The views are spectacular, ranging from the blinding white of the salt deposits still there on its shores, to the pale mauves and blues of the water itself, dotted with islands covered in birds bewildered by the water flows. "I think this is something all Australians dream of seeing one day," says Trevor Wright, the owner of the little airline Wrightsair, these days acclaimed as the town's saviour.
The cabin accommodation in town is nothing flash but is clean and comfortable, and the local pub, full of character and decorated with buffalo heads, old plough blades and guns, serves unexpectedly excellent meals, including plate-size steaks, burgers, pies and even fish and chips.
Extra Time-Out Take another flight (or combine the two!) to see the Anna Creek Painted Hills – a series of sandhills streaked with glorious natural colour – and hang out with the passers-by at the pub.
Day four: William Creek to Coober Pedy
Distance 167 kilometres
Travel Time Three hours
Turn right from William Creek to pass the entrance to Anna Creek, the largest cattle station in the world, at a mind-boggling 24,500 square kilometres, the size of Holland and Belgium combined.
Winding through the red dust claypans, the towering sandhills and past the salt bush and blue bush that break up the incredible tree-less emptiness of the landscape, eventually you start approaching Coober Pedy.
You can't mistake the place. The site of the original Mad Max movies, it looks like a deserted moonscape, full of pockmarks from the thousands of little opal mines dug by hopeful fortune-hunters over the centuries. It's no wonder you're urged not to wander from the streets after dark. Many a disappearance has been put down to people simply falling down holes, and never being seen again. "And there are few better hiding places for bodies!" a cheery local once told me. But this is also the town that produces most of the world's opals, and it's one of the most fascinating places in Australia, filled to bursting with colourful characters, eccentric buildings and great sights. Well, how many golf courses have you seen made completely of dust?
Half the population lives underground to escape the heat of summer, and there are a number of underground places to visit. With a population drawn from more than 50 countries, there are no fewer than four underground churches, including the heritage-listed St Peter and Paul's Catholic Church – thought to be the first underground church in the world – the Serbian Orthodox Church, the Revival Fellowship and the Catacomb Church.
It's then only right that you choose an underground room in one of the hotels to sleep in, to get into the mood.
Extra Time-Out Try your hand at opal mining at Tom's Working Opal Mine and visit the Umoona Opal Mine and Museum to learn all about the stones and history of the area.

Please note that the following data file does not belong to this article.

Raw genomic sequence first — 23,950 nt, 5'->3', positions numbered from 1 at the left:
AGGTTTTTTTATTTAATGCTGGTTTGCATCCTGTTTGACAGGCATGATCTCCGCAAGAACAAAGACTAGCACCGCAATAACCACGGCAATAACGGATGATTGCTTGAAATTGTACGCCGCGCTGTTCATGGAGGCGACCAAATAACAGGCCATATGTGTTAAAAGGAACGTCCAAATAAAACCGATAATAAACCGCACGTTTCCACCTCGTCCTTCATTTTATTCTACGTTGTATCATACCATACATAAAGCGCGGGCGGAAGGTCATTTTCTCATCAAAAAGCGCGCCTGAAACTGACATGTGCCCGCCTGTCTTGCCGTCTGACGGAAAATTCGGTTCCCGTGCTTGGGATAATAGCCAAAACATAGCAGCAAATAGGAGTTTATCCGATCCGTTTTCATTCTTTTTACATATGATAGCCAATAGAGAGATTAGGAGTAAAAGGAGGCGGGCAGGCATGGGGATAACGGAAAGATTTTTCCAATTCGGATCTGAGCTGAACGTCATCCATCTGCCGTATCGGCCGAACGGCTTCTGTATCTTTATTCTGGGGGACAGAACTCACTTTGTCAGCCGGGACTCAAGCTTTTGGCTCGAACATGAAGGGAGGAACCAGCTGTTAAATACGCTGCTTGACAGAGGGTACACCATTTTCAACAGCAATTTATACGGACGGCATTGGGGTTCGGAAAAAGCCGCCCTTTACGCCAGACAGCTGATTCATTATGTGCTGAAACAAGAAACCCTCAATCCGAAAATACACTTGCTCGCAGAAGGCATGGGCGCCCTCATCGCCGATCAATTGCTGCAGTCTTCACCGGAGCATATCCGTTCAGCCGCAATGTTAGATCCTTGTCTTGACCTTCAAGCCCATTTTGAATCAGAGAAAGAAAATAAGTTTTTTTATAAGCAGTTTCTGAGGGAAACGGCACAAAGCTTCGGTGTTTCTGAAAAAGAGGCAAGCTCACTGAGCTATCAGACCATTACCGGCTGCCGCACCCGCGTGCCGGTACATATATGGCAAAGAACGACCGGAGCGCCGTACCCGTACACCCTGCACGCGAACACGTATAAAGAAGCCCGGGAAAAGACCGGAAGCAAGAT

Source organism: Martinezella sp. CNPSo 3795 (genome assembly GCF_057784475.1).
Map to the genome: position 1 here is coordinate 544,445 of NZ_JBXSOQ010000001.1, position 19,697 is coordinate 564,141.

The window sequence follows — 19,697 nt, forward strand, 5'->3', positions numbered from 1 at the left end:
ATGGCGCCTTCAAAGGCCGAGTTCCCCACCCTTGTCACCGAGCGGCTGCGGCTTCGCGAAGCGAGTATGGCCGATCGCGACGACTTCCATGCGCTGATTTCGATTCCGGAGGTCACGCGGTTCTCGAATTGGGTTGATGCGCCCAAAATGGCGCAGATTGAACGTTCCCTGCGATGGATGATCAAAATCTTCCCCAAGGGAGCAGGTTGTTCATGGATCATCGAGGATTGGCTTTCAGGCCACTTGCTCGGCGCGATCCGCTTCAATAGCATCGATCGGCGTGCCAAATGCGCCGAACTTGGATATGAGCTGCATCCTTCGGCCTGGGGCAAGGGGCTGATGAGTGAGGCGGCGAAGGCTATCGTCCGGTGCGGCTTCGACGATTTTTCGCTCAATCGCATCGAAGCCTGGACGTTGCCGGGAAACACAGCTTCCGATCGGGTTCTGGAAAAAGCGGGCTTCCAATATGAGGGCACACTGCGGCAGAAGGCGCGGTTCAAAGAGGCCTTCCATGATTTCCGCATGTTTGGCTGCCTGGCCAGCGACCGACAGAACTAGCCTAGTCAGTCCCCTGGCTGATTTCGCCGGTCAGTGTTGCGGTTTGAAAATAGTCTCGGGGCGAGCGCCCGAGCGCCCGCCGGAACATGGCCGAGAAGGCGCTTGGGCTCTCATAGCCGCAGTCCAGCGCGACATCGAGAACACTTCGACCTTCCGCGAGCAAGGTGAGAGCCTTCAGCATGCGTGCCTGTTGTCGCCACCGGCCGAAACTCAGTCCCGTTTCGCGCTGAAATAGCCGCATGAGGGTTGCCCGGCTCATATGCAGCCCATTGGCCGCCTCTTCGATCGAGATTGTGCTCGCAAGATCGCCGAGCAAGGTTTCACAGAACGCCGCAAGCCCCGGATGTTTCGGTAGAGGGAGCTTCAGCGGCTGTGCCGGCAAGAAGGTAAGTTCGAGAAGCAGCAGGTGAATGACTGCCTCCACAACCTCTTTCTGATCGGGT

Day five: Coober Pedy to Marla
Distance 233 kilometres
Travel Time Three and a half hours
Spend more time exploring Coober Pedy and then set off north.
About 15 kilometres on, you pass by the dog fence, the longest man-made construction in the world, stretching some 5600 kilometres from Jimbour on Queensland's Darling Downs to the Bight in South Australia, and built to protect the sheep country in the south from the dingoes of the north.
Cadney Homestead is a convenient stop for a coffee break and is also the turn-off for Arckaringa and its nearby Painted Desert, another piece of land streaked with colour from the natural pigments in the earth. Marla, based on an Aboriginal word meaning "kangaroo", is little more than a collection of buildings – a shop, a roadhouse and accommodation – but it gives you a great feel for the outback. Across the road the new Ghan railway line disappears in the distance, to both north and south, in an absolute straight line.
Extra Time-Out Take a side-trip to Oodnadatta, with the desert trail clearly marked for every attraction and place of interest. At its end is the famous Pink Roadhouse, a major landmark of the Australian outback.
Day six: Marla to Uluru
Distance 518 kilometres
Travel Time Six hours
Set off early from Marla, cross the border into the Northern Territory and then take the Lasseter Highway west at Erldunda. You'll see Uluru on the horizon, growing strikingly bigger as you approach.
When you arrive, you'll have the afternoon to explore and then maybe take the Mala Walk and Kantju Gorge Sunset Tour to watch the rock change colour under the setting sun over wine and cheese, or book on to one of the beautiful open-air sunset dinners.
The Sounds of Silence dinner is on white cloth-covered tables set on a lone dune with canapes and sparkling wine as the sun slips down, followed by a three-course buffet and a talk by the resident star-gazer.
The Tali Wiru dinner is a much more intimate affair, with small tables for a sumptuous a la carte meal set up on a dune closer to the rock, with magnificent views.
Day seven: No more driving!
Rest and relax at Uluru, or take a camel sunrise tour or Aboriginal art class. And then, finally, take a flight home.
The writer was a guest of the South Australian Tourism Commission, Voyages and Audi Australia.
Qantas and Virgin Australia fly direct to Sydney from Uluru (Connellan) Airport, and Qantas also flies via Alice Springs to Sydney and Melbourne.
Clare Valley Skillogalee, Hughes Park Road, Sevenhill, South Australia. From $235 a couple a night. (08) 8843 4270, skillogalee.com.au.
Parachilna The Prairie Hotel, High Street and West Terrace, Parachilna, South Australia. Heritage rooms from $195. (08) 8648 4895, prairiehotel.com.au.
William Creek William Creek Hotel, South Australia. Cabins are $159 a night, sleeping two. (08) 8670 7880, williamcreekhotel.net.au.
Coober Pedy Desert Cave Hotel, Hutchison Street, Coober Pedy, South Australia. Rooms from $160 a night. (08) 8672 5688, desertcave .com.au.
Marla Marla Travellers Rest, Marla Bore, Stuart Highway, South Australia. Rooms from $100 a night. (08) 8670 7001, marla.com.au.
Uluru Desert Gardens Hotel, Ayers Rock Resort, Yulara. Two-night Uluru Escape from $304 a person, twin share. 1300 134 044, voyages.com.au.